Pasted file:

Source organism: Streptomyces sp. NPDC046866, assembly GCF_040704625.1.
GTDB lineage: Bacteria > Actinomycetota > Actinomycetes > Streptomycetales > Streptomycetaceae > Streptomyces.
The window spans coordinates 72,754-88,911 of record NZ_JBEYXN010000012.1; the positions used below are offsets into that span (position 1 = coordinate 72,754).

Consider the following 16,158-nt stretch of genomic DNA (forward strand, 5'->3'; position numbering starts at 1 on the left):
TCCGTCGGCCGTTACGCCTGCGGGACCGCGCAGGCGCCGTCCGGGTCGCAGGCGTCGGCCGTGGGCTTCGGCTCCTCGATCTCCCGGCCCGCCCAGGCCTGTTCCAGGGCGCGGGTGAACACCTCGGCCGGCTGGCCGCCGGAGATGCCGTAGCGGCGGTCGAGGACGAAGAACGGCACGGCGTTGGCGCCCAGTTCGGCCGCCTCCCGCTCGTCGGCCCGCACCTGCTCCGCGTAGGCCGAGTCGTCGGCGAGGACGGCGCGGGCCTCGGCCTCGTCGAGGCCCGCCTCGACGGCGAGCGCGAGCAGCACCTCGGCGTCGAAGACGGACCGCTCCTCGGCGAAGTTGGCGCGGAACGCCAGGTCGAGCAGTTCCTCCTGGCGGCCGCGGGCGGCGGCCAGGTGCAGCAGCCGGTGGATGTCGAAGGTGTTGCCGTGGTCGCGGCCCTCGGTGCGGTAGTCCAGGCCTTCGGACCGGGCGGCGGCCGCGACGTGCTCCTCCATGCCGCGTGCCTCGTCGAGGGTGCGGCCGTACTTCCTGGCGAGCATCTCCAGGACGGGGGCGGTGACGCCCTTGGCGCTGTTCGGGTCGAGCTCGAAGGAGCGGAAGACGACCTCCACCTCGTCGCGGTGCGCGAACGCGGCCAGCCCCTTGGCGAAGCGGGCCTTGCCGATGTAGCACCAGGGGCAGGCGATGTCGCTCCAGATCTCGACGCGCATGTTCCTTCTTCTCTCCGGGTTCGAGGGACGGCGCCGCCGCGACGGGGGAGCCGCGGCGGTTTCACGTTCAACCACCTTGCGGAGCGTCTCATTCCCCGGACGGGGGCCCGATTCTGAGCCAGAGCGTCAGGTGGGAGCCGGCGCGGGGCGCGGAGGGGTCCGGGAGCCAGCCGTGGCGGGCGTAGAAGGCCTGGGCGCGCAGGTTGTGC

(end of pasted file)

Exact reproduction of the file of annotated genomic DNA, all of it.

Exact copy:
Source organism: Streptomyces sp. NPDC046866, assembly GCF_040704625.1.
GTDB lineage: Bacteria > Actinomycetota > Actinomycetes > Streptomycetales > Streptomycetaceae > Streptomyces.
The window spans coordinates 72,754-88,911 of record NZ_JBEYXN010000012.1; the positions used below are offsets into that span (position 1 = coordinate 72,754).

Consider the following 16,158-nt stretch of genomic DNA (forward strand, 5'->3'; position numbering starts at 1 on the left):
TCCGTCGGCCGTTACGCCTGCGGGACCGCGCAGGCGCCGTCCGGGTCGCAGGCGTCGGCCGTGGGCTTCGGCTCCTCGATCTCCCGGCCCGCCCAGGCCTGTTCCAGGGCGCGGGTGAACACCTCGGCCGGCTGGCCGCCGGAGATGCCGTAGCGGCGGTCGAGGACGAAGAACGGCACGGCGTTGGCGCCCAGTTCGGCCGCCTCCCGCTCGTCGGCCCGCACCTGCTCCGCGTAGGCCGAGTCGTCGGCGAGGACGGCGCGGGCCTCGGCCTCGTCGAGGCCCGCCTCGACGGCGAGCGCGAGCAGCACCTCGGCGTCGAAGACGGACCGCTCCTCGGCGAAGTTGGCGCGGAACGCCAGGTCGAGCAGTTCCTCCTGGCGGCCGCGGGCGGCGGCCAGGTGCAGCAGCCGGTGGATGTCGAAGGTGTTGCCGTGGTCGCGGCCCTCGGTGCGGTAGTCCAGGCCTTCGGACCGGGCGGCGGCCGCGACGTGCTCCTCCATGCCGCGTGCCTCGTCGAGGGTGCGGCCGTACTTCCTGGCGAGCATCTCCAGGACGGGGGCGGTGACGCCCTTGGCGCTGTTCGGGTCGAGCTCGAAGGAGCGGAAGACGACCTCCACCTCGTCGCGGTGCGCGAACGCGGCCAGCCCCTTGGCGAAGCGGGCCTTGCCGATGTAGCACCAGGGGCAGGCGATGTCGCTCCAGATCTCGACGCGCATGTTCCTTCTTCTCTCCGGGTTCGAGGGACGGCGCCGCCGCGACGGGGGAGCCGCGGCGGTTTCACGTTCAACCACCTTGCGGAGCGTCTCATTCCCCGGACGGGGGCCCGATTCTGAGCCAGAGCGTCAGGTGGGAGCCGGCGCGGGGCGCGGAGGGGTCCGGGAGCCAGCCGTGGCGGGCGTAGAAGGCCTGGGCGCGCAGGTTGTGC